EDP Sciences
Free access
Issue A&A
Volume 431, Number 1, February III 2005
Page(s) 385 - 389
Section Celestial mechanics and astrometry
DOI http://dx.doi.org/10.1051/0004-6361:20041646



A&A 431, 385-389 (2005)
DOI: 10.1051/0004-6361:20041646

Is it possible to measure the Lense-Thirring effect on the orbits of the planets in the gravitational field of the Sun?

L. Iorio

Dipartimento di Fisica dell'Università di Bari, via Amendola 173, 70126 Bari, Italy
    e-mail: lorenzo.iorio@libero.it

(Received 12 July 2004 / Accepted 5 October 2004 )

Abstract
In this paper we explore a novel approach to try to measure the post-Newtonian 1/c2 Lense-Thirring secular effect induced by the gravitomagnetic field of the Sun on planetary orbital motion. Due to the relative smallness of the solar angular momentum J and the large values of the planetary semimajor axes a, the gravitomagnetic precessions, which affect the nodes $\Omega$ and the perihelia $\omega$ and are proportional to J/a3, are of the order of 10-3 arcsec per century only for, e.g., Mercury. This value lies just at the edge of the present-day observational sensitivity in reconstructing the planetary orbits, although the future mission BepiColombo should allow it to be increased. The major problems come from the main sources of systematic errors. They are the aliasing classical precessions induced by the multipolar expansion of the Sun's gravitational potential and the classical secular N-body precessions which are of the same order of magnitude or much larger than the Lense-Thirring precessions of interest. This definitely rules out the possibility of analyzing only one orbital element of, e.g., Mercury. In order to circumvent these problems, we propose a suitable linear combination of the orbital residuals of the nodes of Mercury, Venus and Mars which is, by construction, independent of such classical secular precessions. A 1-sigma reasonable estimate of the obtainable accuracy yields a 36% error. Since the major role in the proposed combination is played by Mercury's node, it could happen that new, more accurate ephemerides available in the future thanks to the BepiColombo mission will offer an opportunity to improve the present unfavorable situation.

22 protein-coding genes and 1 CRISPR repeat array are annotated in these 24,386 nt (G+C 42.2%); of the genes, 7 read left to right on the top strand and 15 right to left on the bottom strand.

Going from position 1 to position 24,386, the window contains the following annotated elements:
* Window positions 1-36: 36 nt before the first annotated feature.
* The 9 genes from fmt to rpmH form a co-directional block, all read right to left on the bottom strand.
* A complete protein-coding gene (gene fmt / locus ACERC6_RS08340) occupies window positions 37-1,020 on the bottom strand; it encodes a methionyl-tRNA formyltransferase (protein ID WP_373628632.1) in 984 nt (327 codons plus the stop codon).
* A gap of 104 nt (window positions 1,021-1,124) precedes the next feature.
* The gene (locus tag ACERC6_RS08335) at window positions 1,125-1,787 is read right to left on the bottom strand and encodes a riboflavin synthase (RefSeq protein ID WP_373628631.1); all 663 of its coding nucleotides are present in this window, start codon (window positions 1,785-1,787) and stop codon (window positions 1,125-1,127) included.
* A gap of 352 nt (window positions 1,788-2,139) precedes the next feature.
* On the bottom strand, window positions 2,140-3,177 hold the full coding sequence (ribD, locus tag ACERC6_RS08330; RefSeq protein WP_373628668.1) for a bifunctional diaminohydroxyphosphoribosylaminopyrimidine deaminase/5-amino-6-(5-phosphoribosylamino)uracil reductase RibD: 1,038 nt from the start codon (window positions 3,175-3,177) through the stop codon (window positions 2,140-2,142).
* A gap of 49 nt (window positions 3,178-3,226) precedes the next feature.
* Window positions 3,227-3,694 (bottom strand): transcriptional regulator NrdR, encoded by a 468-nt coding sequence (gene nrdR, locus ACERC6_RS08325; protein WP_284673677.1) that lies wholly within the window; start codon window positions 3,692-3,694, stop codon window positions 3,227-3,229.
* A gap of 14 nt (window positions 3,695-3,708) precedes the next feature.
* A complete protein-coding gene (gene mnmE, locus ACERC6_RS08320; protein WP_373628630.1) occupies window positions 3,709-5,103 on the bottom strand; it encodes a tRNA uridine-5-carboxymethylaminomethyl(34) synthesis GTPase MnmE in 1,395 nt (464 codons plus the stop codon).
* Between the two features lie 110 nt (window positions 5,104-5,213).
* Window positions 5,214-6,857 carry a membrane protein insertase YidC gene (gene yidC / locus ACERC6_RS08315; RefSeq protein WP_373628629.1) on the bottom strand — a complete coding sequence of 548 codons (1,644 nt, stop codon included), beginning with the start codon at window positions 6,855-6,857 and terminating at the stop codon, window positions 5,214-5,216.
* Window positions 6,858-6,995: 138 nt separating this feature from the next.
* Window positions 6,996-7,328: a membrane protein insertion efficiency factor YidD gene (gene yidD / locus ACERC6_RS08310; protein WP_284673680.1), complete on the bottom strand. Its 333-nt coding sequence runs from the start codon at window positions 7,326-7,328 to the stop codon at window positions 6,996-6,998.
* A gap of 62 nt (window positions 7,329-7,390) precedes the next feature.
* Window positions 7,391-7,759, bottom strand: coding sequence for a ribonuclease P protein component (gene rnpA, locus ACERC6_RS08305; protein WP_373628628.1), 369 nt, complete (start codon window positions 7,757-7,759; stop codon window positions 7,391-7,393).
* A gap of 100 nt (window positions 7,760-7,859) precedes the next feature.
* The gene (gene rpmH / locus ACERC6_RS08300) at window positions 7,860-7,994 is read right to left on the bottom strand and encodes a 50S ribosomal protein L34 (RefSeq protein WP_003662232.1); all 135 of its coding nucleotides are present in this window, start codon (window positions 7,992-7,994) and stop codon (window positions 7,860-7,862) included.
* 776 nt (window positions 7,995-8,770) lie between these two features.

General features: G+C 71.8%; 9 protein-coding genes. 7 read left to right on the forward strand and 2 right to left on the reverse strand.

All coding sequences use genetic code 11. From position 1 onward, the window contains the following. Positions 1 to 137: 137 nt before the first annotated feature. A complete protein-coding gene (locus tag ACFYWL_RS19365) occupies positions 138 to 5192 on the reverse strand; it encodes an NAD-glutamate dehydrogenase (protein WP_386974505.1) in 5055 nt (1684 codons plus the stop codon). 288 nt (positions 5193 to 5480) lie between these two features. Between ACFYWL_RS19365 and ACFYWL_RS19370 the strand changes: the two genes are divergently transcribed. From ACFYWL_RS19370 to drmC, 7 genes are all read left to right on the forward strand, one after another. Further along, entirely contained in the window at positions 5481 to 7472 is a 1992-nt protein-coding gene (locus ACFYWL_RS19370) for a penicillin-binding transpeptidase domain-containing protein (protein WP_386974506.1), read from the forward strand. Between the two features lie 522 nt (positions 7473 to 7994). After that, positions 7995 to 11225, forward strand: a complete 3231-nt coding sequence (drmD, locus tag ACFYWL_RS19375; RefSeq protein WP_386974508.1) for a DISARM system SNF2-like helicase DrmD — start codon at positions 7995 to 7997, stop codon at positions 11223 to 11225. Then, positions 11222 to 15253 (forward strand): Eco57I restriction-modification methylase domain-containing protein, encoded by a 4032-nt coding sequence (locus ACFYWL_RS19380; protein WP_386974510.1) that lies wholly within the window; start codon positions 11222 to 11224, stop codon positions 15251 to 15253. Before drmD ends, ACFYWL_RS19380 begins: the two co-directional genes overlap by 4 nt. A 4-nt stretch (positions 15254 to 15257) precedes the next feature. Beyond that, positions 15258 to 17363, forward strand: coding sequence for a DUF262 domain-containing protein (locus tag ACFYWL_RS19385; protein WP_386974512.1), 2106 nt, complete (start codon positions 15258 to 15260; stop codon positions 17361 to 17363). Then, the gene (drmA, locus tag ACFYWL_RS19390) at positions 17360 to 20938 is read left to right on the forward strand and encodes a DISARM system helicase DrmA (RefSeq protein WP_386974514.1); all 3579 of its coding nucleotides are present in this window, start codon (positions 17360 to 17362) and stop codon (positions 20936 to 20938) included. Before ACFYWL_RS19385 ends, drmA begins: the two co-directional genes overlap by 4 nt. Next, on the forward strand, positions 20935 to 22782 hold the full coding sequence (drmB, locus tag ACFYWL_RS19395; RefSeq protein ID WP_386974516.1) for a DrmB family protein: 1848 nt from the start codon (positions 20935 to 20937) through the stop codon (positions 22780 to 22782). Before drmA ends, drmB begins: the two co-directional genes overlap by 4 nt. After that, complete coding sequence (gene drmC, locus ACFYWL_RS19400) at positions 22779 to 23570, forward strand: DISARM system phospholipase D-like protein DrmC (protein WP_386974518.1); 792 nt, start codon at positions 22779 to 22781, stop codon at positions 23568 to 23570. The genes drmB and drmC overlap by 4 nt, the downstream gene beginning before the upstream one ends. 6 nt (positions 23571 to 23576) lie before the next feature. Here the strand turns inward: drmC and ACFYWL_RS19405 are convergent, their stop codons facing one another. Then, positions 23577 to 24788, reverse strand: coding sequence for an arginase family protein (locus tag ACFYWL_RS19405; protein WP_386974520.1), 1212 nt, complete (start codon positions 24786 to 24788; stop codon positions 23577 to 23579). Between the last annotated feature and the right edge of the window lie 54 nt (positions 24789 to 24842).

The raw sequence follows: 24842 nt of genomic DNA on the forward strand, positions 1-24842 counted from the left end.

Key words: gravitation -- celestial mechanics -- solar system: general




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Editor-in-Chief: T. Forveille
Letters Editor-in-Chief: J. Alves
Managing Editor: C. Bertout

ISSN: 0004-6361 ; e-ISSN: 1432-0746
Frequency: 12 volumes per year
Published by: EDP Sciences

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